After serving in the US Navy during World War I, Frankie Trumbauer became a professional musician, working first in local bands before moving to Chicago to play and record with the Benson Orchestra and Ray Miller. In 1925-6, he led a band in St. Louis with Bix Beiderbecke, who became his close associate. The two men later worked together orchestras led by Jean Goldkette (1926), Adrian Rollini (1927), and Paul Whiteman (from 1927). By this time Trumbauer's originality was easily discernible, and in 1927 he gained his own recording contract with Okeh, leading to the creation of some of the most important recordings of the era by white jazz musicians. These performances reveal Trumbauer and Beiderbecke, together with Eddie Lang, at the peak of their inspiration.
In 1934, while still with Whiteman, Trumbauer his led own recording band, which included several young swing stars, such as Bunny Berigan. After a brief spell in 1936 as a member of the Three T's with Jack and Charlie Teagarden, he moved to California. As Frank Trombar, he occasionally lead his own big band, but was more occupied with studio work. He was a test pilot during World War II; thereafter he played briefly in studio groups (1945-7) before leaving music altogether to work in aeronautics.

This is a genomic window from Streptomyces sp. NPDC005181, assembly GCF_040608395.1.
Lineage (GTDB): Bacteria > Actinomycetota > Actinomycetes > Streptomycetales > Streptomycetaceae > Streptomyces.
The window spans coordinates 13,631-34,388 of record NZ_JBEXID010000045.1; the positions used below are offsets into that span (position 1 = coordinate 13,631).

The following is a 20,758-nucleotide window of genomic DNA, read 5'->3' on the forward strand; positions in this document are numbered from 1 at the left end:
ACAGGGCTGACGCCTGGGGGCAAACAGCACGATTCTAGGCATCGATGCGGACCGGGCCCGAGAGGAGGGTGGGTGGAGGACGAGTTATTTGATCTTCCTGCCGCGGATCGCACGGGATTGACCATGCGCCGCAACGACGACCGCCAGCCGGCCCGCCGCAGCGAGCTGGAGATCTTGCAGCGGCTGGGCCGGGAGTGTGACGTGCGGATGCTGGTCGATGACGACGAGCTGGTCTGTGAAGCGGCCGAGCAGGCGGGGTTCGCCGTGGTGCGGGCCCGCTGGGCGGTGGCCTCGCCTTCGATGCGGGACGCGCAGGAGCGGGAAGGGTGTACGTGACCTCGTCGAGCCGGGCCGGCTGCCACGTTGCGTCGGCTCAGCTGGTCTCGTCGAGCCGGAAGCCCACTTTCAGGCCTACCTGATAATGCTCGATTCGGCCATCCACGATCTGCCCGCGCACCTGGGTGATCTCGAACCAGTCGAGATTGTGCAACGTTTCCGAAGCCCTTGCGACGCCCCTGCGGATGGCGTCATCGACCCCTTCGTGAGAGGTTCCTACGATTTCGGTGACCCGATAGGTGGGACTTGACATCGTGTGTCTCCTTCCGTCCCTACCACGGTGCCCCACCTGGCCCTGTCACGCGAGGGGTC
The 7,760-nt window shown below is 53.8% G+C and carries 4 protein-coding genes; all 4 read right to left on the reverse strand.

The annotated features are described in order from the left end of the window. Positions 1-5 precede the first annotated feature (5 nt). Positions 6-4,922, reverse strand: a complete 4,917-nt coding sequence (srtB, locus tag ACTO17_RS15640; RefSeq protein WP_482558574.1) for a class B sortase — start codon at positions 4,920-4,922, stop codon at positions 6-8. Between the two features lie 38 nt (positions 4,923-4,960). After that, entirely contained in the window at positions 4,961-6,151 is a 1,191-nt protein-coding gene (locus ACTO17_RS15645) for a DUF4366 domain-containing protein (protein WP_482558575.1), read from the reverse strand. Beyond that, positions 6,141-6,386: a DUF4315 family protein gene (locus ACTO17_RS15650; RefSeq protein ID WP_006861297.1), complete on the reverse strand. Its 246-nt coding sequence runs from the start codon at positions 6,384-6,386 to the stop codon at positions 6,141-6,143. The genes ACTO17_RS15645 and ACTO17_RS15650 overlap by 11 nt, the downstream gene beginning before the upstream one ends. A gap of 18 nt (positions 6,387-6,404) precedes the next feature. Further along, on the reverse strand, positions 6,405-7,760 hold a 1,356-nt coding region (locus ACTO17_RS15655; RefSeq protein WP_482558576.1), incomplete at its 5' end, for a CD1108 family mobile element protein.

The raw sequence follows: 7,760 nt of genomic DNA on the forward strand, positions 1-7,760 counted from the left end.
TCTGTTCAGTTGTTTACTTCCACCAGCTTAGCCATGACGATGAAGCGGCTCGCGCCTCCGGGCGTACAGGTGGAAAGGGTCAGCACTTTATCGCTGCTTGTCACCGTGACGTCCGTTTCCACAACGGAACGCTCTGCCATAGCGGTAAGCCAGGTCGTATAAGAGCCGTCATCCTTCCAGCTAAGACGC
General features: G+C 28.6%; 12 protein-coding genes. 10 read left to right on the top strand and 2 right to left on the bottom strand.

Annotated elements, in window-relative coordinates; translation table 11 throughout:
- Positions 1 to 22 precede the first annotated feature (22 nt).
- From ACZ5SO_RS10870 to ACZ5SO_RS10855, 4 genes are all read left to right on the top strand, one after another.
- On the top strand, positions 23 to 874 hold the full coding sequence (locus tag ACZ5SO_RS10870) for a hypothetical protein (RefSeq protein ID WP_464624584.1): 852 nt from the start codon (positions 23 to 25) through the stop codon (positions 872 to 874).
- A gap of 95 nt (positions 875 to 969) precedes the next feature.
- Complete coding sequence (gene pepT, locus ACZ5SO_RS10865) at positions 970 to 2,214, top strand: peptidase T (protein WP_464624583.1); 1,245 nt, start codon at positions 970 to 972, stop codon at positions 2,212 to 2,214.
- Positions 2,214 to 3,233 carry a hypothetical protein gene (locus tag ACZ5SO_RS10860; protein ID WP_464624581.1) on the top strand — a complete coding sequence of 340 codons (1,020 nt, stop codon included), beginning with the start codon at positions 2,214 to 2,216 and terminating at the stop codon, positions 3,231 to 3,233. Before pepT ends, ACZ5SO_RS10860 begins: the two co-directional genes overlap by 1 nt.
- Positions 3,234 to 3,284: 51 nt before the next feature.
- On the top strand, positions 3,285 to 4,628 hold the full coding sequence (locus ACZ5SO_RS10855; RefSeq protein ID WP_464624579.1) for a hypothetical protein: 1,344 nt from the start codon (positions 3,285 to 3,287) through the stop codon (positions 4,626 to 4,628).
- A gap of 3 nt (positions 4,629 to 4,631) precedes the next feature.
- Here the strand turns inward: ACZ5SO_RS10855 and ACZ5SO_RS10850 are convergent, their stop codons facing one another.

Trumbauer played most members of the saxophone family but specialized in alto and C-melody saxophones; he was only successful jazz specialist on the C-melody instrument. His graceful, light-toned improvisations were extremely individual. They were acknowledged to have influenced the tenor saxophone style of Lester Young , who was greatly impressed with the recording of Singin' the Blues (1927), which Trumbauer made in the company of Beiderbecke. Trumbauer introduced delicacy into the art of jazz saxophone playing. He was a mod musical poise when improvising, and his long, singing phrases were beautifully constructed and delivered in a restrained but attractive tone. His individuality was effectively displayed in many of his recordings with Paul Whiteman's orchestra, where his pithy sense of understatement and dry, delicate tone stood out against the lush backgrounds. Later he had difficulty adjusting to the new swing style, and in his recordings from the mid-1930s his timing often appeared stiff and uneasy and his phrasing anachronistic.